Gir: where lions thrive but need a second home

Experts describe the efforts of conservation at Gir National Park and Wildlife Sanctuary — the only home to Asiatic lions — as a success story. From being nearly extinct in early 1890s to the current number of 523 speaks volumes of the efforts put in by the Gujarat Forest Department and the local communities. But with the forests of Gir having reached a saturation level, the lions are waging a silent struggle for survival, calling for long-term conservation planning.

Until the 1890s, Gir was a hunting ground for the Nawabs of Junagadh. In 1900, it was Nawab Muhammad Rasul Khanji Babi who first declared about 1,200 sq km of forest area of Gir as ‘protected’ and banned hunting after the number of these highly endangered species had plummeted (about 20, according to some estimates). Later in 1965, Gir forest was declared as a wildlife sanctuary.

In 1968, when the first scientific census of Asiatic lions (Pantheraleopersica) was conducted, there were only 177 lions, whereas the 2015 census estimates that there are over 523 lions (109 males, 201 females and rest are sub-adults and cubs) roaming in a protected area of 1,412 sq km that includes both the national park and wildlife sanctuary as well as in several widely distributed pockets of wildlife habitats set in a vast area of about 20,000 sq km which is largely human dominated.

This was nearly 27% increase in comparison to the 2010 census. Adequate funding from successive state governments since 1965 has resulted in average growth of 50 lions every five years here. The Forest Department gives the credit of achieving this number to the locals and medical intervention by experts.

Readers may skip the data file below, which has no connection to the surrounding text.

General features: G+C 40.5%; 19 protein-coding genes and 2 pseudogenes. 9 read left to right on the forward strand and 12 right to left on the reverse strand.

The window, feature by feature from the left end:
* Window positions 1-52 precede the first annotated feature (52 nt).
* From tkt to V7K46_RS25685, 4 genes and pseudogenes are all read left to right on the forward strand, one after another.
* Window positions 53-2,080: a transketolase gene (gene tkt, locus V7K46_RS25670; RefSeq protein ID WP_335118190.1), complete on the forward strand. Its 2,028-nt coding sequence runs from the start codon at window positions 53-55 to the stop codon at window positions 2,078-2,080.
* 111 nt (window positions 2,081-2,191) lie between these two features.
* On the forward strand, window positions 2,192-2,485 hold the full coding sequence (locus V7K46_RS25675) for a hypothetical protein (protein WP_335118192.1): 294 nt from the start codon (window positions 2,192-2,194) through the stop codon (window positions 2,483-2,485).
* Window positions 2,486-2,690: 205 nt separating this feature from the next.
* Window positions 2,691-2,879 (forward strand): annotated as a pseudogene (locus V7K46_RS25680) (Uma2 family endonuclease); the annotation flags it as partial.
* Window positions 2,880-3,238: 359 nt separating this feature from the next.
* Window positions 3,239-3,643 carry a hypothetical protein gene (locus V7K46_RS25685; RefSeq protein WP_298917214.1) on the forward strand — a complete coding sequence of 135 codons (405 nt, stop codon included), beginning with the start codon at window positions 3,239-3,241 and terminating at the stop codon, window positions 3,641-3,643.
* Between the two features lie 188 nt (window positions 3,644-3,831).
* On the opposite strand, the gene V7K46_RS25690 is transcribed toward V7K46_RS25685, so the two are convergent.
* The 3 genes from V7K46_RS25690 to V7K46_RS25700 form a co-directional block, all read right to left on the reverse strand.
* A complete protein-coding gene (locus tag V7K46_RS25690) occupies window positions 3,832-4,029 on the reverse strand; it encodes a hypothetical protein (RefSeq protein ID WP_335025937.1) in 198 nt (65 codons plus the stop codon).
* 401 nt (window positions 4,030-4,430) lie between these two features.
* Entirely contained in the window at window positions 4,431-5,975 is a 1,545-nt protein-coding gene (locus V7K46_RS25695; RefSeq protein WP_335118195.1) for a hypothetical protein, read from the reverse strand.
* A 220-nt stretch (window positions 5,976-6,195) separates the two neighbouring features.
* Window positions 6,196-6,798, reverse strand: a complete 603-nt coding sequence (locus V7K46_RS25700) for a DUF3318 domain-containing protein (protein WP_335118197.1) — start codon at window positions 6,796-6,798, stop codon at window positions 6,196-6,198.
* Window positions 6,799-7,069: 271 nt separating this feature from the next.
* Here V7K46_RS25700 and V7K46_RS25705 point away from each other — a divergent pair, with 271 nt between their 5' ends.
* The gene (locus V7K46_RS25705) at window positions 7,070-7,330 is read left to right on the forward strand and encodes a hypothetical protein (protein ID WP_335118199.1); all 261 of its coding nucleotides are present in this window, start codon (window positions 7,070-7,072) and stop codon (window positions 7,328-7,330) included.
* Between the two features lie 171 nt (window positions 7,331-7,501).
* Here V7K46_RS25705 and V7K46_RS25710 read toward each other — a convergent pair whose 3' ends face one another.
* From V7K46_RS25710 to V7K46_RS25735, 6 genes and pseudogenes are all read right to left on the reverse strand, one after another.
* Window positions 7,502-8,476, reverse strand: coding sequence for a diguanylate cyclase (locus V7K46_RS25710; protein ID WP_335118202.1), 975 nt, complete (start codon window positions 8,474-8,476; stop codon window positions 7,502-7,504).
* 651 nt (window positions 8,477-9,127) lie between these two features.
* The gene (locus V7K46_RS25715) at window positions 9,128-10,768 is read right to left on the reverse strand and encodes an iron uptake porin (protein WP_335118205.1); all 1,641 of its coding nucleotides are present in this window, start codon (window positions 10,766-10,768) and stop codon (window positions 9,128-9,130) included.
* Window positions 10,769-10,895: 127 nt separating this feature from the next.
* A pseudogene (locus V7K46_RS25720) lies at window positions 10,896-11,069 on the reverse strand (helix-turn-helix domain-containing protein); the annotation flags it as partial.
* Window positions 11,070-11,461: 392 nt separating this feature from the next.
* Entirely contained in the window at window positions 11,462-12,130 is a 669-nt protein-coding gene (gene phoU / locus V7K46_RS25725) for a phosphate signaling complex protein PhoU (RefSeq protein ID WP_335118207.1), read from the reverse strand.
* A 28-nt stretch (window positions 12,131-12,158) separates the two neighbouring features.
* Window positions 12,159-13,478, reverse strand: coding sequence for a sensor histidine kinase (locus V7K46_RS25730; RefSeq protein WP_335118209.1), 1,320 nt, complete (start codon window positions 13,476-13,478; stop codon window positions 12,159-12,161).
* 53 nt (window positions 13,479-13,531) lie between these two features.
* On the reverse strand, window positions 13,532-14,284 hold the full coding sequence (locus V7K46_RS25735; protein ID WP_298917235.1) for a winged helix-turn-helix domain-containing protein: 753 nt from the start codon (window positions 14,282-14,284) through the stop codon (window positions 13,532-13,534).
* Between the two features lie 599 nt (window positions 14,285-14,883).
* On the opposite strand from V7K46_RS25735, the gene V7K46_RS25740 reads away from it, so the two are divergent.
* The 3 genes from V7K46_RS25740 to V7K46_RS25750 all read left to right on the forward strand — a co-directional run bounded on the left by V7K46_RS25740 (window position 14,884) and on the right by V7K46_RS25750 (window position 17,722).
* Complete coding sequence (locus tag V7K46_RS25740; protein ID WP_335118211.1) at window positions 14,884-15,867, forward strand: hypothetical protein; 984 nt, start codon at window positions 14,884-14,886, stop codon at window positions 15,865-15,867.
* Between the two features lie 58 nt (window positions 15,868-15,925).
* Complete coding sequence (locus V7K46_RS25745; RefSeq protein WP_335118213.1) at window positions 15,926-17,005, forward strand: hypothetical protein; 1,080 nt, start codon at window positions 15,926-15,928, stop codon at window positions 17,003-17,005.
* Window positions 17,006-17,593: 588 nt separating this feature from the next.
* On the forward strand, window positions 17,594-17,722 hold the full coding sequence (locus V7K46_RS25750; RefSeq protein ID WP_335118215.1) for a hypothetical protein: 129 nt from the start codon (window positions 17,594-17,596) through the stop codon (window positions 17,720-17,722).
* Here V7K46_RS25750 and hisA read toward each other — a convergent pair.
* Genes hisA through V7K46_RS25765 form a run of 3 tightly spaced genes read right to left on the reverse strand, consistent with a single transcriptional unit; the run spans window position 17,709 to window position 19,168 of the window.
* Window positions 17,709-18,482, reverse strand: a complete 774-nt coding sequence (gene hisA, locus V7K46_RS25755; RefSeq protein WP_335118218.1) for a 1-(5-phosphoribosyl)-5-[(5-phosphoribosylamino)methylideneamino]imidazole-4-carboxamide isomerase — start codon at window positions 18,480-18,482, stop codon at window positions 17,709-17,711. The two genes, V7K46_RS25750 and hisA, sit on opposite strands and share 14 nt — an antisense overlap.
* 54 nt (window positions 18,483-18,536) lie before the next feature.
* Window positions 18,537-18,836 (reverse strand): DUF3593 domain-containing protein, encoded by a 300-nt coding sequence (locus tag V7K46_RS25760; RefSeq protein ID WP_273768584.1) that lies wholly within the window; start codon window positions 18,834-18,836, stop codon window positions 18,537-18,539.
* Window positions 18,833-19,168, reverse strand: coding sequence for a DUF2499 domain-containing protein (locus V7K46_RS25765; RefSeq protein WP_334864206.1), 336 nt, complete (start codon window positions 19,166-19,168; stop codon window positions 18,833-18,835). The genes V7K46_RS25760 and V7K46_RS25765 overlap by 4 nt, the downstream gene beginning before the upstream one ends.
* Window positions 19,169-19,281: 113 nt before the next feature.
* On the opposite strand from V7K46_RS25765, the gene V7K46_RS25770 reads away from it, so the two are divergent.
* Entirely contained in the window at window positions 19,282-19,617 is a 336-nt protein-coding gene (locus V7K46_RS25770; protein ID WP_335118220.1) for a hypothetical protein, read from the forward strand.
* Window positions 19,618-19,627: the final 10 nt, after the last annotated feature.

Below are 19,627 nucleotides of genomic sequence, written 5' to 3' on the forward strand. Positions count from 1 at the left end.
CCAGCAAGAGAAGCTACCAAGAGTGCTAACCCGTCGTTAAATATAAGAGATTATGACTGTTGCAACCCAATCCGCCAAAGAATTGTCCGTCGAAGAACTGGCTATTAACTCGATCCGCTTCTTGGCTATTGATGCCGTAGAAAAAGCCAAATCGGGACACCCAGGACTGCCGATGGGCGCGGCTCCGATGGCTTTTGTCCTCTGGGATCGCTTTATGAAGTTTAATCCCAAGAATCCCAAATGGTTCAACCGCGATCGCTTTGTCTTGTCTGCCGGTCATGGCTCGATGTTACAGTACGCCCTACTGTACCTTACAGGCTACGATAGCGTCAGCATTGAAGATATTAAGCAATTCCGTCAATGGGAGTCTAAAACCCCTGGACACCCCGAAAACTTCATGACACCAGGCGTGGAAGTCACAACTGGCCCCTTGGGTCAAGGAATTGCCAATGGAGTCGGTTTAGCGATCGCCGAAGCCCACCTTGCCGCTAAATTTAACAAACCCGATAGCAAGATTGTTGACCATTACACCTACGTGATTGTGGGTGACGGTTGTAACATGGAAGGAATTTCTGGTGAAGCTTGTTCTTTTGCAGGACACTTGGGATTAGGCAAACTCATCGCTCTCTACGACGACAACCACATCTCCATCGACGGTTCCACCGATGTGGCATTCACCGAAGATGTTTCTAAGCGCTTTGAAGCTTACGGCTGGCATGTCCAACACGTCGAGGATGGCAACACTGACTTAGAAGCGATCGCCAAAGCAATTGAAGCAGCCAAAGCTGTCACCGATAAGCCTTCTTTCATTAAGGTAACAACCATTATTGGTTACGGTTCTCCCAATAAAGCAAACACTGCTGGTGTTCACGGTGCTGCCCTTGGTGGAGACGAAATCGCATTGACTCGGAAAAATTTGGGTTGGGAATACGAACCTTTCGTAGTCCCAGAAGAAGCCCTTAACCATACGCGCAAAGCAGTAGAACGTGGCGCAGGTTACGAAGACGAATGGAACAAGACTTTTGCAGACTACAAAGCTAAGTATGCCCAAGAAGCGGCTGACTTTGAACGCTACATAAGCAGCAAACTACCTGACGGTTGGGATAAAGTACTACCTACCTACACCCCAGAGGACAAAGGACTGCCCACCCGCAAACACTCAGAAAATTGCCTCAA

According to forest officials, there are over 2,000 Maldharis (semi-nomadic tribal herdsmen belonging to Rabari, Bharwad and Charan communities), living in 42 nesses (with three to 10 houses in each ness) inside Gir forests. But the presence of the maldharis in the forest has never disturbed the lions.

Another factor for flourishing of lions here is the elaborate rescue operation. Unlike other protected areas where the forest department does not medically intervene and lets the animals have the natural course of life, the Gir officials provide medical assistance. So much so that they have opened a rehabilitation centre at Sasan-Gir, where ailing lions are treated, rehabilitated and reunited with their pride.

The medical intervention is in two stages-one on the field and second at the rehab centre depending upon the gravity of the ailment. “Each lion is important for us. We can't give up even a single lion due to injury or ailment,” said N N Apparnathi, Assistant Conservator of Forest, Sasan-Gir.

According to him, over 200 trackers, 80 safari guides and 150 safari jeep drivers have been trained to identify health parameters of lions and based on their inputs, medical interventions are made. And with lions being social animals, they accept their pride members even after several months of separation. However, the Gir protected area is now saturated with lions. Of late, the region has been witnessing a jump in human-animal conflicts due to the increasing overlap of lions and dense human populations.